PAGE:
• tpinwv

        Nice to instigate spirited debate on Unofficial, (what else can you do when you don’t have funds for a final road trip to close out the season). I’m no developer and I love the unique traits of all the Tahoe resorts, but most of us would welcome a future that included substantial increases of skiable/ridable acerage. KSL is here to stay and as they defy logic in operational excellence, they have 2 major gondola updates scheduled for W/B and 20 long term lift projects in the works up there. It would be naive to think that they aren’t working on a master plan for the North Tahoe area resorts. Five lifts between a mile and a mile and a half long can link Homewood/Lake Louise to Alpine/Sherwood, (over Blackwood Ridge to Grouse Rock).

        The link to Sugarbowl is far more complex for armchair speculation but could be accomplished along the east of the PCT over Silver Peak with a two-way transport lift that is out of the A/C corridors, and perhaps has mid-stations where lift-access terrain areas make sense to add skiable acerage, (Homewood would be linked first).

        Key concepts to remember are that these areas choosen be usable with minimal terrain modification, tree cutting, etc. The lifts should all be fixed chairlifts that are alligned in areas that are easy to A/C and open. Areas like Twin Peaks should be a conditional sign-out skin/hike and shagback. Another consideration for KSL is to address what to do with some of their lifts that no longer are vaible. Consider Links, when its pulled could be installed from the lower reaches of National Geographic bowl back up the ridge to allow shagback to GC lift. Still a half hour hike to GC, sign-out to ski NG and run the lift say till 3:00 and you have now added an adventure/natural terrain/low impact/lowconcentration paradise to Squaw, and used a lift that meets the needs of the terrain. A spirited efffot could do round trips in an hour to hour and half. Maybe get two untracked runs on a powder day and cycle a few hundred skiers away from other concentrations. The goal is fewer mess lift lines and oversaturated areas. Day openings will still have lift lines, but moving people into greater acerage enahnces the experience and creates a draw for national and global customers.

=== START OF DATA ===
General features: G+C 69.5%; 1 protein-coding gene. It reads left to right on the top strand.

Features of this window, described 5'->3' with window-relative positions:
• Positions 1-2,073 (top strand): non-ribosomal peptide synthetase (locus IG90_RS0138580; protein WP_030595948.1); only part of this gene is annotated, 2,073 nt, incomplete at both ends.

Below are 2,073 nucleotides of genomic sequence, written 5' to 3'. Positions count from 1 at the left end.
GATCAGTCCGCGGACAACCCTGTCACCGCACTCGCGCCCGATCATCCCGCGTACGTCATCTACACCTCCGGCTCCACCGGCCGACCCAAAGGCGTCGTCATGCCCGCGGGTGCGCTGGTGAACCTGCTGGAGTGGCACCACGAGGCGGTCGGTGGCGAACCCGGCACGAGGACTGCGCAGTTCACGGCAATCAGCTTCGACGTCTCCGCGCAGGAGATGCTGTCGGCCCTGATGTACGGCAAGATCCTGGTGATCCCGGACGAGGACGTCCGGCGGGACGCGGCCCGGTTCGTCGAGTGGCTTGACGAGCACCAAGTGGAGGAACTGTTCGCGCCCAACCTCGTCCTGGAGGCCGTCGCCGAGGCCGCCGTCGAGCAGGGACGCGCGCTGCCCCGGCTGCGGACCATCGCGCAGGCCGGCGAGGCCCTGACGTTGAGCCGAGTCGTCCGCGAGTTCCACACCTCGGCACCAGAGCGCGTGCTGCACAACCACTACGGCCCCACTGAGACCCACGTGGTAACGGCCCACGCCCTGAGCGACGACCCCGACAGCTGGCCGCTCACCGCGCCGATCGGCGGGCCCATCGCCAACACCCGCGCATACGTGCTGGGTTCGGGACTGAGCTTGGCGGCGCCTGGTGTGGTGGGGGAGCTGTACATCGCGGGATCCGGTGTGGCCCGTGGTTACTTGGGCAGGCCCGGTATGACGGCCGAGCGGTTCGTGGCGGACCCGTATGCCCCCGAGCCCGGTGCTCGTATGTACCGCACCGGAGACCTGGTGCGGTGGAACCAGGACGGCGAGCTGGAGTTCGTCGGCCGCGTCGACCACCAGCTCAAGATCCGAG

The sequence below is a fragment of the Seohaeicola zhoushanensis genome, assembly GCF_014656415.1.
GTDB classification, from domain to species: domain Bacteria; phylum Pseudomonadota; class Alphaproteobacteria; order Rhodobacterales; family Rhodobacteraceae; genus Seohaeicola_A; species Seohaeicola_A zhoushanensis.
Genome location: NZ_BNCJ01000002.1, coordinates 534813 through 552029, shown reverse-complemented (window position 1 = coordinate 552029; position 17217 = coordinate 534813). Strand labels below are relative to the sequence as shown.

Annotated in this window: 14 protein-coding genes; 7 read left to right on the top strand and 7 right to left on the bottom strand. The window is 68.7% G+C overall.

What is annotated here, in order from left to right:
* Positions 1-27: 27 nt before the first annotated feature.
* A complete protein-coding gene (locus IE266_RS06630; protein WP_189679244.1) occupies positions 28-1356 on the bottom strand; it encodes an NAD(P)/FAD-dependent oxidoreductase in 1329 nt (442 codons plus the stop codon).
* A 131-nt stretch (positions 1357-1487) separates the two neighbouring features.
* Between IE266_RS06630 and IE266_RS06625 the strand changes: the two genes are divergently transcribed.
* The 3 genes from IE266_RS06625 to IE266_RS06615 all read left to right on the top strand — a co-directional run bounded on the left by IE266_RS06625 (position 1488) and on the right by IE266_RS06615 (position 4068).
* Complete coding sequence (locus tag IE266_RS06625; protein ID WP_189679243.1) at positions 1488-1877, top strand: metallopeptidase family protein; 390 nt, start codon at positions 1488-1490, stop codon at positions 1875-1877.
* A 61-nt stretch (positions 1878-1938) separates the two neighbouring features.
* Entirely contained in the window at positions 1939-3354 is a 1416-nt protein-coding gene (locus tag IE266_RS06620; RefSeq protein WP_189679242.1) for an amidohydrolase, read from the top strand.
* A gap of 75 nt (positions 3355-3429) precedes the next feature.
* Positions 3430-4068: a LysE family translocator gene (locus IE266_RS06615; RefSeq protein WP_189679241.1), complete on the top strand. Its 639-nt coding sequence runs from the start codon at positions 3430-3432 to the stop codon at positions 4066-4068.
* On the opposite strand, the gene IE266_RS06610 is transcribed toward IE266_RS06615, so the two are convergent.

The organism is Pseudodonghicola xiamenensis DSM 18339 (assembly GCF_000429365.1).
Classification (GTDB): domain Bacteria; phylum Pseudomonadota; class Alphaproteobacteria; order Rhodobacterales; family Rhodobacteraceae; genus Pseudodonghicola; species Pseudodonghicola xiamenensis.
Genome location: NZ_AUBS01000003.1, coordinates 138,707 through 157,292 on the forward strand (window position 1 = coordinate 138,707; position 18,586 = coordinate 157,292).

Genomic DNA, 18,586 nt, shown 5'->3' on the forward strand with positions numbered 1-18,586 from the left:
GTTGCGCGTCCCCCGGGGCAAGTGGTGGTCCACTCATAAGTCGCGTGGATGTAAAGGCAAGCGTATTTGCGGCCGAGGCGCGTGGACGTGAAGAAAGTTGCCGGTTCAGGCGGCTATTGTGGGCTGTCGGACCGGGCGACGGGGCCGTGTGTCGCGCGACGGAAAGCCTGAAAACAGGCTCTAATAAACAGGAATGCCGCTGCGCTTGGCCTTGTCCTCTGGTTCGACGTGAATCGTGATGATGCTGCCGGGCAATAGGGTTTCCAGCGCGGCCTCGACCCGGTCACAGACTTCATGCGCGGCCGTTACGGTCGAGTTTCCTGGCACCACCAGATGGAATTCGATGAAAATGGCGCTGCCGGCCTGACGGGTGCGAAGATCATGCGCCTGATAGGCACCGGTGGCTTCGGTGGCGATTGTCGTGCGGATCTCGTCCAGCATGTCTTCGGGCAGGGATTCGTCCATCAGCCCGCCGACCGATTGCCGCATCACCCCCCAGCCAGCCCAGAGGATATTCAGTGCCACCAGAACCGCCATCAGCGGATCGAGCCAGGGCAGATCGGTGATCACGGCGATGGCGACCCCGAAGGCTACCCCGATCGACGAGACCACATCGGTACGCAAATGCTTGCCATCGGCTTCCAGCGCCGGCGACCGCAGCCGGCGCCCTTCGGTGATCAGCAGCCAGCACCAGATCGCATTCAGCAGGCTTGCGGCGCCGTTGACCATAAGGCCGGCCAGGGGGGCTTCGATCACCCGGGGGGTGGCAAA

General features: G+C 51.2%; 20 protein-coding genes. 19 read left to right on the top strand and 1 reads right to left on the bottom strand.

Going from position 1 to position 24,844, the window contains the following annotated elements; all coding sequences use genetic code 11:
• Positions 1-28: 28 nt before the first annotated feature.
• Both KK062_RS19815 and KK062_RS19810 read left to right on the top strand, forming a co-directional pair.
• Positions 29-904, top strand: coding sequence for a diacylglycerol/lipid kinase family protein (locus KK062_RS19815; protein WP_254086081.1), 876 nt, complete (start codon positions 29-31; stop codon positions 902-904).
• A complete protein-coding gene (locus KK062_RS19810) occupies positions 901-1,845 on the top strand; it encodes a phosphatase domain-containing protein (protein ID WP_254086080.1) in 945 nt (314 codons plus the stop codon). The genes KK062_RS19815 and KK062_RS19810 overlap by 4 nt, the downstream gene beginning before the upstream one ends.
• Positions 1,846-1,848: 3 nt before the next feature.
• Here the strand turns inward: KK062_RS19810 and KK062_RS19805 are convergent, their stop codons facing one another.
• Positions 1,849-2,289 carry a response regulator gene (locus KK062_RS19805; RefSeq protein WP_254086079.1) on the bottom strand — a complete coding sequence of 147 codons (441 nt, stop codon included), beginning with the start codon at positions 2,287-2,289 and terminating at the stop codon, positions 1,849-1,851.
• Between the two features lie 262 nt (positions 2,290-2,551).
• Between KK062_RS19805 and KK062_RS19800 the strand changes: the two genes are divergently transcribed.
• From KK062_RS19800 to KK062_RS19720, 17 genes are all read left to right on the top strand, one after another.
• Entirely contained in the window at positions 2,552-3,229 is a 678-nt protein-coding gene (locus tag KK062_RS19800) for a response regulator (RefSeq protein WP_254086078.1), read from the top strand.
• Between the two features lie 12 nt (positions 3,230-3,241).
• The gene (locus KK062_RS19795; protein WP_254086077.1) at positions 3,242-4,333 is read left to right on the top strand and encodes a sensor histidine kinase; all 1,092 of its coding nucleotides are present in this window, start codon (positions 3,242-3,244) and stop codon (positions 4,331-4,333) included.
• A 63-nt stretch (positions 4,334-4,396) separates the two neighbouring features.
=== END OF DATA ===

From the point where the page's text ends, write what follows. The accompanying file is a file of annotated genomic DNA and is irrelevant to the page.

That’s the forward thinking that I would like to see KSL take Squaw/Alpine and lead stewarded thoughtful, purposeful growth in the area

        One final thought, It’s nice to offer pre-season mark-downs on the season pass, but how about a program where the skiers/riders could volunteer their time toward programs to assist in summer maintenance, upkeep, and environmental stewardship on the mountain, to further the cause of the managed growth, and reward locals who earn progresive discounts on their pass through their involvement. Hoping for positive growth and a better experience with respect maintained for the mountains.

      • tpinwv

        Till then baby steps, functional snowmaking and a WW interconnect addition!

  • Powderbear

    Sugar Bowl to Homewood. Nice idea, and I flew over this area in a Helicopter with some people hoping to develop the Cold Stream area once, many years ago. Nice dream, and it might come true, but not in my lifetime.

  • tpinwv

    I wish Troy the best. Back in the day I I remember winning a few spirited town league duals against him.

    I can’t believe KSL can have more than a cursory interest in this property/agreement as the limited time in the season that it can be open, and the limited number of skiers/riders who can ski the terrain in the zoned acerage.